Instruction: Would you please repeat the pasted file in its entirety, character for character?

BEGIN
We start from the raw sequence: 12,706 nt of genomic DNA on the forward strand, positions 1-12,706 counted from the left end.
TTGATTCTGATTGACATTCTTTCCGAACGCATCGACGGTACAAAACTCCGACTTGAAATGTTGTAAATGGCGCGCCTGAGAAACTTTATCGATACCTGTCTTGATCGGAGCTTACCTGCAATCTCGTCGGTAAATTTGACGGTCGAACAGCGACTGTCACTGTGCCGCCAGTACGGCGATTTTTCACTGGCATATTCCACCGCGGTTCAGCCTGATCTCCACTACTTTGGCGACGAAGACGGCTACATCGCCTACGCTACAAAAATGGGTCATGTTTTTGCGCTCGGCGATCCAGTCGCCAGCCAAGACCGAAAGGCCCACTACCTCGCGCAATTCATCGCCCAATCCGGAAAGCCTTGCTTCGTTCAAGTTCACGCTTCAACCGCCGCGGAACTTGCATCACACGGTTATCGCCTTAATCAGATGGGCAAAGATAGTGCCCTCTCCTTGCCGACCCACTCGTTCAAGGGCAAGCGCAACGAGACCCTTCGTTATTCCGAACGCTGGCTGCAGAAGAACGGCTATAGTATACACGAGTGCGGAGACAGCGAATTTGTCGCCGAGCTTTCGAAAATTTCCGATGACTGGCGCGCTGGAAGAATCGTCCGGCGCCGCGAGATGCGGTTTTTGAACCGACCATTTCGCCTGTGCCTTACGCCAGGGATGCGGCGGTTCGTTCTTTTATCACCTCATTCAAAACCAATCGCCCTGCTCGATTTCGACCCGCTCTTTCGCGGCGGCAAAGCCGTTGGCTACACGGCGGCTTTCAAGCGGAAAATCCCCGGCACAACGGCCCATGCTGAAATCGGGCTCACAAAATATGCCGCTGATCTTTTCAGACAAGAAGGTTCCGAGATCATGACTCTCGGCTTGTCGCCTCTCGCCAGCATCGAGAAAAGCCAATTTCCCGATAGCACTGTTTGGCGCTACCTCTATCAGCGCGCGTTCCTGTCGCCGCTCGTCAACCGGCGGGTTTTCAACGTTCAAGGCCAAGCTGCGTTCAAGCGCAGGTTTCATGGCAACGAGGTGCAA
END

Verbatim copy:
We start from the raw sequence: 12,706 nt of genomic DNA on the forward strand, positions 1-12,706 counted from the left end.
TTGATTCTGATTGACATTCTTTCCGAACGCATCGACGGTACAAAACTCCGACTTGAAATGTTGTAAATGGCGCGCCTGAGAAACTTTATCGATACCTGTCTTGATCGGAGCTTACCTGCAATCTCGTCGGTAAATTTGACGGTCGAACAGCGACTGTCACTGTGCCGCCAGTACGGCGATTTTTCACTGGCATATTCCACCGCGGTTCAGCCTGATCTCCACTACTTTGGCGACGAAGACGGCTACATCGCCTACGCTACAAAAATGGGTCATGTTTTTGCGCTCGGCGATCCAGTCGCCAGCCAAGACCGAAAGGCCCACTACCTCGCGCAATTCATCGCCCAATCCGGAAAGCCTTGCTTCGTTCAAGTTCACGCTTCAACCGCCGCGGAACTTGCATCACACGGTTATCGCCTTAATCAGATGGGCAAAGATAGTGCCCTCTCCTTGCCGACCCACTCGTTCAAGGGCAAGCGCAACGAGACCCTTCGTTATTCCGAACGCTGGCTGCAGAAGAACGGCTATAGTATACACGAGTGCGGAGACAGCGAATTTGTCGCCGAGCTTTCGAAAATTTCCGATGACTGGCGCGCTGGAAGAATCGTCCGGCGCCGCGAGATGCGGTTTTTGAACCGACCATTTCGCCTGTGCCTTACGCCAGGGATGCGGCGGTTCGTTCTTTTATCACCTCATTCAAAACCAATCGCCCTGCTCGATTTCGACCCGCTCTTTCGCGGCGGCAAAGCCGTTGGCTACACGGCGGCTTTCAAGCGGAAAATCCCCGGCACAACGGCCCATGCTGAAATCGGGCTCACAAAATATGCCGCTGATCTTTTCAGACAAGAAGGTTCCGAGATCATGACTCTCGGCTTGTCGCCTCTCGCCAGCATCGAGAAAAGCCAATTTCCCGATAGCACTGTTTGGCGCTACCTCTATCAGCGCGCGTTCCTGTCGCCGCTCGTCAACCGGCGGGTTTTCAACGTTCAAGGCCAAGCTGCGTTCAAGCGCAGGTTTCATGGCAACGAGGTGCAA